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The Armory Show at 100: Modern Art and Revolution

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Nude Descending a Staircase (No. 2), 1912 Oil on Canvas 57 7/8 X 35 1/8 in © Courtesy of The Philadelphia Museum of Art
The Armory Show at 100: Modern Art and Revolution

170 Central Park West
New York City, NY 10024
October 11th, 2013 - February 23rd, 2014
Opening: October 11th, 2013 10:00 AM - 8:00 PM

QUICK FACTS
WEBSITE:  
http://www.nyhistory.org/
NEIGHBORHOOD:  
upper west side
EMAIL:  
webmaster@nyhistory.org
PHONE:  
(212) 873-3400
OPEN HOURS:  
Tue-Thu 10-6; Fri 10-8; Sat 10-6; Sun 11-5:45
TAGS:  
sculpture

DESCRIPTION

Works by Duchamp, Matisse, Picasso, Cézanne, Gauguin, and Van Gogh will be on display in The Armory Show at 100: Modern Art and Revolution, which revisits the famous 1913 New York Armory Show on its 100th anniversary. In 1913, the International Exhibition of Modern Art came to New York. Organized by a small group of American artists and presented at the Lexington Avenue Armory (and thus nicknamed the Armory Show), it introduced the American public to European avant-garde painting and sculpture. This exhibition is an exploration of how the Armory Show inspired seismic shifts in American culture, politics, and society.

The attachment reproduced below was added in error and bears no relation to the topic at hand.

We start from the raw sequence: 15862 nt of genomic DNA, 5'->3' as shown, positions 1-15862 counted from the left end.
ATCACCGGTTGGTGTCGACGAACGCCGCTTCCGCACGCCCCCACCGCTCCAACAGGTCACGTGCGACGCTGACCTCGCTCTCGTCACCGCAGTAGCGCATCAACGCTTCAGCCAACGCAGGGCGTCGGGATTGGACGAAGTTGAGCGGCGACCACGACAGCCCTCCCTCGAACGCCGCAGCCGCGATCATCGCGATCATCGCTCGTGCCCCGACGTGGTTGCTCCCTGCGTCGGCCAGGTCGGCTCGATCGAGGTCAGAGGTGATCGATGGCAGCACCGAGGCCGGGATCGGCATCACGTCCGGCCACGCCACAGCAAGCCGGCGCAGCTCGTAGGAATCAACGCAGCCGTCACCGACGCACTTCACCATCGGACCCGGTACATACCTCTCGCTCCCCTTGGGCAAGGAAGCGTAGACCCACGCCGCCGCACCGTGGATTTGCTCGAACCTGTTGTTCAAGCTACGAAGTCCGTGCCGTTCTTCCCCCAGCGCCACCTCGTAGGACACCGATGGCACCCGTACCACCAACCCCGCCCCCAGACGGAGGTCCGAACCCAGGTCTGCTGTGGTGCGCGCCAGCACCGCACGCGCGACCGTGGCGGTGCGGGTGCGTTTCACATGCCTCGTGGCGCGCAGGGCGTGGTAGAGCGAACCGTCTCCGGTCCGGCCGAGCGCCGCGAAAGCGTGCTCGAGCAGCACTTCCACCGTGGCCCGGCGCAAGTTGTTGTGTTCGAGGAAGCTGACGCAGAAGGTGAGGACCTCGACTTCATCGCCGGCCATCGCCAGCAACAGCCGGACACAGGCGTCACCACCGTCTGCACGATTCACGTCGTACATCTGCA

The New-York Historical Society's exhibition reasesses the Armory Show with a carefully chosen group of approximately seventy-five works. The exhibition includes American and European paintings and sculpture that will represent the scandalous avant-garde and the range of early twentieth-century American art. It will also include historical works (dating through the nineteenth century) that the original organizers gathered in an effort to show the progression of modern art leading up to the controversial abstract works that have become the Armory Show’s hallmark.

The 2013 exhibition revisits the Armory Show from an art-historical point of view, shedding new light on the artists represented and how New Yorkers responded. It will also place this now-legendary event within the context of its historical moment in the United States and the milieu of New York City in ca. 1911–1913. To that end, music, literature and early film will be considered, as well as the political and economic climate.

The exhibition will not travel. It will be accompanied by a substantial catalogue with thirty-one essays by prominent scholars from a variety of fields to re-examine the 1913 exhibition and its historical and cultural context.